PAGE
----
“The ache for home lives in all of us, the safe place where we can go as we are and not be questioned.” Maya Angelou
When my sons were little, after evening stories and a lullaby rendition of “Jesus Loves Me,” after one more drink of water or scurry to the bathroom, after the final kiss good night, I would close their bedroom door and pause. Laying my hand on the door, I would pray for them, thanking God they were tucked up safe under their covers, asking for them to become the men God created them to be.
Years later, I would go to bed after my “door prayer,” and wet my pillow, because Nicholas’s room had become a place where he was not always safe. The danger in his brain from bipolar depression sometimes made it the place of his greatest temptations, as he struggled there with dark thoughts running in a loop, insomnia, self-harm urges, and suicidal ideation.
I’ll never forget the ache I felt at the thought that my boy was not safe in our home.
While we waited and prayed for treatment to do its work and help Nicholas stabilize, we tried to learn how to make our home a haven as much as possible. We wanted to provide an environment where wellness could increase and be nurtured. Nicholas’s condition was our motivation, but taking steps to make our home more conducive to mental health benefited all of us.
Tips from The website Taking Charge of Your Health and Wellbeing, from the University of Minnesota:
1. Go for comfort
We humans all have a strong need for safety and security and look for those attributes in our environment. We also look for physical comfort, such as an environment with the right temperature, and psychological comfort, where there is a mix of familiarity and stimulus.
2. Cut the clutter
Visual “noise” increases stress. A cluttered, dirty, or confusing environment can cause us to feel worried, sad, or helpless.
3. Delight your senses
Choose colors that you find appealing for your walls and furniture. Place photos and objects with special meaning to you where you see them often.
4. Enhance the light
Natural light is associated with improved mood, enhanced morale, lower fatigue, and reduced eyestrain.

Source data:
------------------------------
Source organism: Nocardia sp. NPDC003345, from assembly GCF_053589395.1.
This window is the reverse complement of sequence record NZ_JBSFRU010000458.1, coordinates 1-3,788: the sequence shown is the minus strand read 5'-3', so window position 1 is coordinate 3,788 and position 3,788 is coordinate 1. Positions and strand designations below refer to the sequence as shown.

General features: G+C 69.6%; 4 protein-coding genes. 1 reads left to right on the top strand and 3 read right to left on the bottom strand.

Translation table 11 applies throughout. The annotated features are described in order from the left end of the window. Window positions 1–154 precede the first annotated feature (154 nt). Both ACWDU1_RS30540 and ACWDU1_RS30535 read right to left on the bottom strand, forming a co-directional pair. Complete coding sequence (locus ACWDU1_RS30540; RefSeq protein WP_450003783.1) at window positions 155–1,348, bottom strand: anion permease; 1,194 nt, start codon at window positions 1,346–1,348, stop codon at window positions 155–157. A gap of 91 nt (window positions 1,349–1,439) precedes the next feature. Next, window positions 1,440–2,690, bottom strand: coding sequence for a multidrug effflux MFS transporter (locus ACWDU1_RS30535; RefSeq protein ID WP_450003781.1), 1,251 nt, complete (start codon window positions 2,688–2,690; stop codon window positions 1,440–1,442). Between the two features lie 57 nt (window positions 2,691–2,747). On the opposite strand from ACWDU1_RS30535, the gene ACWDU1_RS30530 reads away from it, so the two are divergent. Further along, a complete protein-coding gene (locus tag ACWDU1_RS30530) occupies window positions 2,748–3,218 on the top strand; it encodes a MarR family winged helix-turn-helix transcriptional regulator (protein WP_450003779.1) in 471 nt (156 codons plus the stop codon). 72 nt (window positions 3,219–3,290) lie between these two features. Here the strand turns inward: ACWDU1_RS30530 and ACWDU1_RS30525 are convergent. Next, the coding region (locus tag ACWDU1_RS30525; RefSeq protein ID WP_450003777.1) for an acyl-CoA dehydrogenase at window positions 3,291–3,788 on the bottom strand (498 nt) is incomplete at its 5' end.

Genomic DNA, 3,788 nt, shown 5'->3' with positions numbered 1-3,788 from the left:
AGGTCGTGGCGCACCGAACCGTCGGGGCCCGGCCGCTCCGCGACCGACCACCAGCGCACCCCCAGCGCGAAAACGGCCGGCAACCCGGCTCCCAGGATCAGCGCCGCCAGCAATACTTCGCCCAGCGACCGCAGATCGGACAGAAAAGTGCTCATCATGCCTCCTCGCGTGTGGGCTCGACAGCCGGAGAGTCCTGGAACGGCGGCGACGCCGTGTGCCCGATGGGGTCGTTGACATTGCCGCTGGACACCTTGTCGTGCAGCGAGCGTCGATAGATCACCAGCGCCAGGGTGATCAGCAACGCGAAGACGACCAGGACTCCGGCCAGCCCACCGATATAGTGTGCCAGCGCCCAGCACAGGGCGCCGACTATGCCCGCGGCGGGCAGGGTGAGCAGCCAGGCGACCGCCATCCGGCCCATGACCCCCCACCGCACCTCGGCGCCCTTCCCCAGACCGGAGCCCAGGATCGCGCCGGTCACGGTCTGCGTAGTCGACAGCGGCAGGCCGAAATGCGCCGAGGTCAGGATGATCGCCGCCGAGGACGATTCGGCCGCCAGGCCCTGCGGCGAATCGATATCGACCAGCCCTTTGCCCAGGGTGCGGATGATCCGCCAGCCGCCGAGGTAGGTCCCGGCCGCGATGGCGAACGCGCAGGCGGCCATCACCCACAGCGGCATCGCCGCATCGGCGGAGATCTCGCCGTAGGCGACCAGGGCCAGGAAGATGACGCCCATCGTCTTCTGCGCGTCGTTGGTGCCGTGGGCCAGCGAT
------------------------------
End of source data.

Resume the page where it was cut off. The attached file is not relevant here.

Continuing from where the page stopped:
5. Bring nature in
Studies show that even a short contact with nature can significantly reduce stress, reduce anger and fear, and increase pleasant feelings.
6. Reduce the roar
Be mindful about your personal noise production.
7. Don’t forget the garden
Research point to the many benefits of having a garden, and the closer it is to your house and the more you visit it, the more positive effect on stress.
8. Start small
One way to start is to choose a room or corner that you can make into a healing space. If you already have a favorite place that you can use, wonderful. If it has good natural light and a view of the outdoors, even better. Then consider what activities you find most healing and adapt the space to them.”
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extra measures to keep our kids with mental illness safe when they are symptomatic.
With the advice of our kids’ therapists, we may need to consider:
1) Locking up “sharps” (knives, scissors, razors, some tools, rope, pencil sharpeners, etc.).
- Recognize that locking up sharps is a deterrent and commitment to helping kids take time to choose better coping techniques or other help. It is never a guarantee that they will not hurt themselves. If they are determined, they will find a way, and that’s not because we didn’t try hard enough.
- Rubbermaid and other companies sell sturdy cabinets that can be secured with a padlock.
- Try to find a location that is accessible but out of the way for this cabinet.
2) Removing firearms from the home.
3) Moving all screens, phones, computers, iPods, etc. to communal areas of the home.
4) Revamping kitchen and eating environments for kids who struggle with disordered eating.
5) In more extreme cases, installing cameras or locks to keep family members and their belongings protected. These should not be secret, but part of a holistic plan that includes everyone.
6) Going through the kid’s room with him or her. Tina Yeager, LMHC says:
“There’s a point where you’ll say to your child, ‘I love you so much. We’re going to go through your room, not because I don’t trust you, but because I love you. I want you to work with me and we’re going to find things that might be a temptation for you to cause yourself harm.’ Some kids, teenagers especially, are going to be very resistant, but just try to do it as reassuringly as possible.”
None of these tips will cure mental illness that needs medication and other treatment. But a home environment can support healing and recovery. Home can also help parents maintain our own wellness while caring for our kids.
Remember that even when, despite our best efforts, the place we live feels chaotic and stressful, we still have a home in the arms of God. We can always run there for peace, healing, and a loving embrace.